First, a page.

Date of Conferral
Doctor of Business Administration (D.B.A.)
Eight percent of hospitals, whether rural or urban, are projected to close, resulting from contributing factors of poor organizational performance. Understanding the contributing factors of poor organizational performance is critical for healthcare leaders to improve operational outcomes to improve organizational performance. Grounded in the path-goal leadership theory and Herzberg’s motivation-hygiene theory, the purpose of this quantitative ex post facto research study was to examine the relationship between leadership effectiveness, employee job satisfaction, and organizational performance. Archival data were analyzed for 86 individuals who completed the 2020 Employee Retention Satisfaction Survey. The multiple regression results indicated the full model, containing the 2 predictor variables (leadership effectiveness and employee job satisfaction), was able to predict organizational performance, F (2, 83) = 88.88, p < .001, R2 = 0.68. Employee job satisfaction was the only significant contributor to the model. A key recommendation for leaders of healthcare organizations is to develop role-specific job descriptions that outline the position function and communicate expectations of performance to promote role clarity, thus increasing employee satisfaction and improving organizational performance. The implications for positive social change include adopting effective leadership behaviors and competencies to influence improvements in employee satisfaction and organizational performance in the healthcare industry in Mississippi, which can be translated to other hospitals.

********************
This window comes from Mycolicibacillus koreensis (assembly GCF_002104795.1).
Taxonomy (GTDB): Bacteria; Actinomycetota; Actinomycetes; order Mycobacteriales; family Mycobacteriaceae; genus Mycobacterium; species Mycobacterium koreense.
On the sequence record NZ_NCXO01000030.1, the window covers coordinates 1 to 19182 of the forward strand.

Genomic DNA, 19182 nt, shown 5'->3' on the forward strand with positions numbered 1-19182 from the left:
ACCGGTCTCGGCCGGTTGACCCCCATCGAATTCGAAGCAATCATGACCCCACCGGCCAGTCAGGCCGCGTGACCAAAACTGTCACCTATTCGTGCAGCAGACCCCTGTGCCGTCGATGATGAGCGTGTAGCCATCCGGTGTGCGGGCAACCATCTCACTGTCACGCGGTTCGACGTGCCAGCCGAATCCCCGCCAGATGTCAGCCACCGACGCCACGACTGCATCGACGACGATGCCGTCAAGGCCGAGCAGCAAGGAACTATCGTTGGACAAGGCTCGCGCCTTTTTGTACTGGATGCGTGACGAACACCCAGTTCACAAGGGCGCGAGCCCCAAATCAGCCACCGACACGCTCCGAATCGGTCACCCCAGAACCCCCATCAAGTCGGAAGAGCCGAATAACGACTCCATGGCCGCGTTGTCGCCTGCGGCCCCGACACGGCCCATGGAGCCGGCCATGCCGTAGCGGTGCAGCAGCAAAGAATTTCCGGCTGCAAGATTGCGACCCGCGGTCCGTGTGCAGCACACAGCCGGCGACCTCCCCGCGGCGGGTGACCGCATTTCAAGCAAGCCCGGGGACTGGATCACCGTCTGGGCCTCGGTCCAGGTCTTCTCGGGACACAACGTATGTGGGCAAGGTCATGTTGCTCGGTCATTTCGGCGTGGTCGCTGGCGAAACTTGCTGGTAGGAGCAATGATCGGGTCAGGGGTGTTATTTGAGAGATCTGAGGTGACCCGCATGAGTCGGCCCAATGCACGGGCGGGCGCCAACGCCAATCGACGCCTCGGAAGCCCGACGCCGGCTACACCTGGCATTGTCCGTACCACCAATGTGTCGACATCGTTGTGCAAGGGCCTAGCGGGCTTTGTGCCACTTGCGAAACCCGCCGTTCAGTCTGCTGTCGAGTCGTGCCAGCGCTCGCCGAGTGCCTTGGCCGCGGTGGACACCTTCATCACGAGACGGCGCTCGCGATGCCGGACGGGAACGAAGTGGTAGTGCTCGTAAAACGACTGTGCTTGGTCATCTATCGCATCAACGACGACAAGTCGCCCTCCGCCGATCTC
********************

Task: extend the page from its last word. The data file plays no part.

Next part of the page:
Taylor, Kena Bailey, "Leadership Effectiveness, Employee Job Satisfaction, and Organizational Performance in the Healthcare Industry" (2021). Walden Dissertations and Doctoral Studies. 10612.